Curving back

Curve is one of those bands you either A) have never heard of, or B) once loved, fondly remember, and yet can't recall the last time you listened to. I'm a B. An avid reader of the British music rags Melody Maker and NME in the early '90s, I was a vacuum cleaner for every hotly tipped 12-inch EP (why 12-inch EPs? I never figured that out) that came out of England. It was a crazy time: For every winner like The Boo Radleys and Ned's Atomic Dustbin (yeah, I still love 'em, wanna make something of it?), there were the also-rans like New Fast Automatic Daffodils and, um, Cud. Reckless and young and still content to live on ramen and canned spaghetti sauce, I bought them all–the good, the bad, and the outright retarded.

Very few of those records have survived the many purges of my vinyl collection over the years, but I still own all the early Curve EPs, the ones that would eventually make up the band's excellent 1992 CD, Pubic Fruit. I don't think I knew the word "Anglophile" back in '92–but when the Rollercoaster Tour of Curve, Spiritualized, and The Jesus And Mary Chain announced a stop at Denver's Gothic Theater that year, I knew I absolutely had to go.

What struck me most about Curve's live show was how insanely energetic it was. Curve, you see, was sort of forcibly lumped into the shoegaze genre of the time–and while the still-new Spiritualized had yet to formulate its rapturous live show, Curve easily rocked as hard as JMAC that night. Guitarist Debbie Smith–later of the fairly decent Echobelly (please don't laugh)–hopped around the stage like an electroshocked Muppet. The other guitarist, Alex Mitchell, stood there with his hair in his face, doing his best J. Mascis impression while hacking slabs of gorgeous noise out of the air. And lead singer Toni Halliday stared the crowd down, cracked jokes, smiled evilly, and aimed that heavenly voice of hers to the rafters.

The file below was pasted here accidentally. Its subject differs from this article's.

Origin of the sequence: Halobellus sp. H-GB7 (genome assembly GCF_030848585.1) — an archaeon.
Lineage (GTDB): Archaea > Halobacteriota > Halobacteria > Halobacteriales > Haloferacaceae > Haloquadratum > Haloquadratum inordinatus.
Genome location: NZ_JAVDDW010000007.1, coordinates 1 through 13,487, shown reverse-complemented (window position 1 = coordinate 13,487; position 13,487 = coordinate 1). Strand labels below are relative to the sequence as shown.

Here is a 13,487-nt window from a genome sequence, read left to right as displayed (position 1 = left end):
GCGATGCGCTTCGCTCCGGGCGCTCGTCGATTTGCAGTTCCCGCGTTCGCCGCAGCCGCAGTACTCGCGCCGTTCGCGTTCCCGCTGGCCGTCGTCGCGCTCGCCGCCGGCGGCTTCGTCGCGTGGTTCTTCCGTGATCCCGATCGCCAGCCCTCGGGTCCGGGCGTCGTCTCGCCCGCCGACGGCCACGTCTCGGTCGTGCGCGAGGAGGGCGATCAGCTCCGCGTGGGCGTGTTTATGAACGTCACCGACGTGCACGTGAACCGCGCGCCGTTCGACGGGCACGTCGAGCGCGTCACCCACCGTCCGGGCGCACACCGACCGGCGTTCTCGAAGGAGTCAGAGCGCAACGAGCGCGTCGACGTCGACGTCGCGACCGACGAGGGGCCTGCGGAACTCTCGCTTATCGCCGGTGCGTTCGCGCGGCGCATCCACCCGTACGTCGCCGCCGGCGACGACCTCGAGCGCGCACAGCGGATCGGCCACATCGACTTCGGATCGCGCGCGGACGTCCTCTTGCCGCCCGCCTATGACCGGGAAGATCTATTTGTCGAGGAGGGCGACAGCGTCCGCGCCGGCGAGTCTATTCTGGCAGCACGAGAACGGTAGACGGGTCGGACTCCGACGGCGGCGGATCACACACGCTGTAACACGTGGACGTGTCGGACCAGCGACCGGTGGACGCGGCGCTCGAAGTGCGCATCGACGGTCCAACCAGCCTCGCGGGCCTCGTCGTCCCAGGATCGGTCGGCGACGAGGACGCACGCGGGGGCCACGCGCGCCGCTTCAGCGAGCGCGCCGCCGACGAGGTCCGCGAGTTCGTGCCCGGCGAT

About Toni Halliday: Oh, man. No amount of PC brainwashing or years of dating radical feminists have diminished my drooling, Neanderthal-like lust for Toni Halliday. She was the coolest imaginable goth girl from my high school, to the power of a thousand. Sure enough, Curve gained a substantial following among goth and industrial fans, although I always thought the band's blend of bleak, heavy beats and ethereal guitar was far catchier and rock-oriented (at least early on). I liked Curve's first proper full-length, 1992's Doppelgänger, as well as the next year's follow-up, Cuckoo, although to a lesser extent; those first EPs still packed the most punch, but an entire album of that hammering gloom kind of dragged and turned drab after a while.

Curve's trajectory halted almost altogether in the late-'90s, after Shirley Manson's Garbage picked up the band's formula, dumbed it down, and made a mint off it. I was surprised to read that Curve had been releasing a slow trickle of remixes and new material via the web all the way up to the early '00s, and that Halliday had sung on a Christmas single with The Killers in 2006. I was even more surprised to hear this week that Halliday has a new solo project: Chatelaine. Believe it or not, it's actually good–piano-based, lush, and deliciously spooky–even if Halliday herself describes it on Chatelaine's MySpace site as "ramped-up Enya." That description would've made me run screaming in the other direction 15 years ago, but it sounds kinda awesome now. And Curve still warmly reminds me of a giddy and exciting time for indie music (at least in England) when shoegaze, Madchester, rave culture, and who knows what else was being diced up and chucked into a blender.

Okay, so maybe it wasn't that great of an era, after all:

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